We were talking the other night – we were going to change things, we were going to tell them how it is… especially these tedious ways of bureaucratic shenanigans, it has been going on for far too long; we spoke about how we were going to challenge them – bring them into review – you said it had gone beyond being a few ranting grey beards – you said it was now a movement! – I hung on to your astute timing with such things, they are big moves and are best timed well… but now you are gone from us, so soon, so untimely, I thought we could have had at least another 10 years, maybe 20, maybe forever. It’s hard to contemplate someone like you will ever be gone.
Thirty-five years is a long time to know someone. It went far too fast.
Besides the filming and TV work we went rock climbing on Castle Hill, I was amazed at your courage, your poetry equally turned my head: Te Rua and Ngati created a different way to perceive and relate. We spent time at each other’s tables and spoke into the night; your thoughts were astute, poignant and honest, and so deeply considered. You gave everyone a sense of purpose in your world.
We were recently talking about how with TV and the news it was becoming hard to differentiate between the crap, the glib and the important, and here you are at the top of the TOP STORIES list. Phew-what Bazza, top billing!
• Film Maker Barry Barclay dies.
• Bad signs for Musharraf in early Pakistan vote count.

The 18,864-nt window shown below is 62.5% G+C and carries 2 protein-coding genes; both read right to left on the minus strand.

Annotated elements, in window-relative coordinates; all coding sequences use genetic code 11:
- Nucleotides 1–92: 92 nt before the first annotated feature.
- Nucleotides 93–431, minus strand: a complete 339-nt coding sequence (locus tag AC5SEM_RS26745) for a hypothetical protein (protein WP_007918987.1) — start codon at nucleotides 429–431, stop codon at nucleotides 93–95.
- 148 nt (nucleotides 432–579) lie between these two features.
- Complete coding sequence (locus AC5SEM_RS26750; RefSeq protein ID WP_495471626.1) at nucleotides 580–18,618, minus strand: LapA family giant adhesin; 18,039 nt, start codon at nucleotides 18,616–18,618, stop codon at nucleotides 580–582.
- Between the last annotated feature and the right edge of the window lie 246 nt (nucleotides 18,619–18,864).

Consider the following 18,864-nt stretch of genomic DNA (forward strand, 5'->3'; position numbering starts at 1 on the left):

• Cullen confirms tax cut despite surplus fall.
• Lindsay Lohan poses naked for Marilyn Monroe ‘tribute’.
I think dear friend we can safely say, “We rest our case”.
I’ll miss your wisdom, your gentle guidance, always generous with your time and intellect. Irreplaceable.
I have been blessed to have known you: chewed the fat with you, drunk with you, worked with and loved you. You changed the way I thought, you changed the way I worked, you changed the way I saw the “larger purpose”. You made my life much more complete than I made yours. Thanks Bazza.
– Waka Attewell
It’s Sunday and National Radio has added its tribute to those paid to Barry Barclay at his tangi with an interview involving Gaylene Preston and John Reid. An observation made by John in summarising Bazz’s achievements now guides me: Barry created space for others to move in. I second Gaylene’s “Kia ora, John!”. Having met Barry back in my Telefilm Canada days in 1987, I now have a context in which to see how Bazz’s friendship and his creativity have influenced the perambulatory spaces I have occupied over the years. So I share a few of those ….